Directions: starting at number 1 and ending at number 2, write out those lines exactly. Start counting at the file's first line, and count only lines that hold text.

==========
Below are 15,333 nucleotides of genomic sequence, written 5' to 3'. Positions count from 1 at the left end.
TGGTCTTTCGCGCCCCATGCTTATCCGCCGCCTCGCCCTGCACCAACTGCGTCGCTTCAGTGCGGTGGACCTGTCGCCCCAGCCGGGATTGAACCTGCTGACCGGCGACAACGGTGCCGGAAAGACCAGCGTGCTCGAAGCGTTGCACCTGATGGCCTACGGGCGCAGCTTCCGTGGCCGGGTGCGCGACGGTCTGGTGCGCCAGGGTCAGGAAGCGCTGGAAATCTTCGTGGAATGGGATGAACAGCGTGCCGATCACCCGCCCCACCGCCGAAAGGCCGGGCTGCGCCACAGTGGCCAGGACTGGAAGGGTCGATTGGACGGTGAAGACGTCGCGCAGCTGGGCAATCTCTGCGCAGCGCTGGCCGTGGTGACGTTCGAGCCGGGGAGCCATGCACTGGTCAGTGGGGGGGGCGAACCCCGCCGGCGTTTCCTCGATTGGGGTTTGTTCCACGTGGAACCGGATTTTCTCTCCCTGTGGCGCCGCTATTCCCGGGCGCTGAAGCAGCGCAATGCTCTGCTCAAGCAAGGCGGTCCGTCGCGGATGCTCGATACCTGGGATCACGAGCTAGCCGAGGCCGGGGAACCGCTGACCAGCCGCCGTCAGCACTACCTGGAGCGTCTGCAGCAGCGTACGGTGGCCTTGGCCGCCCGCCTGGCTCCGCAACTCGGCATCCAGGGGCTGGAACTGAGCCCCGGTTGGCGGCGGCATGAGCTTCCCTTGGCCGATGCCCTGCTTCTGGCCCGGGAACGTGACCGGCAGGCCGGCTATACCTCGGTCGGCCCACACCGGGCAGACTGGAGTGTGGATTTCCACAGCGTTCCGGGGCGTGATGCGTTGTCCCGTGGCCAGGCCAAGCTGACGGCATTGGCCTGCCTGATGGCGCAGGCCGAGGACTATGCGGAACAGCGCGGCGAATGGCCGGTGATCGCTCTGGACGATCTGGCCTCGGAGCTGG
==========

Below are 15,333 nucleotides of genomic sequence, written 5' to 3'. Positions count from 1 at the left end.
TGGTCTTTCGCGCCCCATGCTTATCCGCCGCCTCGCCCTGCACCAACTGCGTCGCTTCAGTGCGGTGGACCTGTCGCCCCAGCCGGGATTGAACCTGCTGACCGGCGACAACGGTGCCGGAAAGACCAGCGTGCTCGAAGCGTTGCACCTGATGGCCTACGGGCGCAGCTTCCGTGGCCGGGTGCGCGACGGTCTGGTGCGCCAGGGTCAGGAAGCGCTGGAAATCTTCGTGGAATGGGATGAACAGCGTGCCGATCACCCGCCCCACCGCCGAAAGGCCGGGCTGCGCCACAGTGGCCAGGACTGGAAGGGTCGATTGGACGGTGAAGACGTCGCGCAGCTGGGCAATCTCTGCGCAGCGCTGGCCGTGGTGACGTTCGAGCCGGGGAGCCATGCACTGGTCAGTGGGGGGGGCGAACCCCGCCGGCGTTTCCTCGATTGGGGTTTGTTCCACGTGGAACCGGATTTTCTCTCCCTGTGGCGCCGCTATTCCCGGGCGCTGAAGCAGCGCAATGCTCTGCTCAAGCAAGGCGGTCCGTCGCGGATGCTCGATACCTGGGATCACGAGCTAGCCGAGGCCGGGGAACCGCTGACCAGCCGCCGTCAGCACTACCTGGAGCGTCTGCAGCAGCGTACGGTGGCCTTGGCCGCCCGCCTGGCTCCGCAACTCGGCATCCAGGGGCTGGAACTGAGCCCCGGTTGGCGGCGGCATGAGCTTCCCTTGGCCGATGCCCTGCTTCTGGCCCGGGAACGTGACCGGCAGGCCGGCTATACCTCGGTCGGCCCACACCGGGCAGACTGGAGTGTGGATTTCCACAGCGTTCCGGGGCGTGATGCGTTGTCCCGTGGCCAGGCCAAGCTGACGGCATTGGCCTGCCTGATGGCGCAGGCCGAGGACTATGCGGAACAGCGCGGCGAATGGCCGGTGATCGCTCTGGACGATCTGGCCTCGGAGCTGG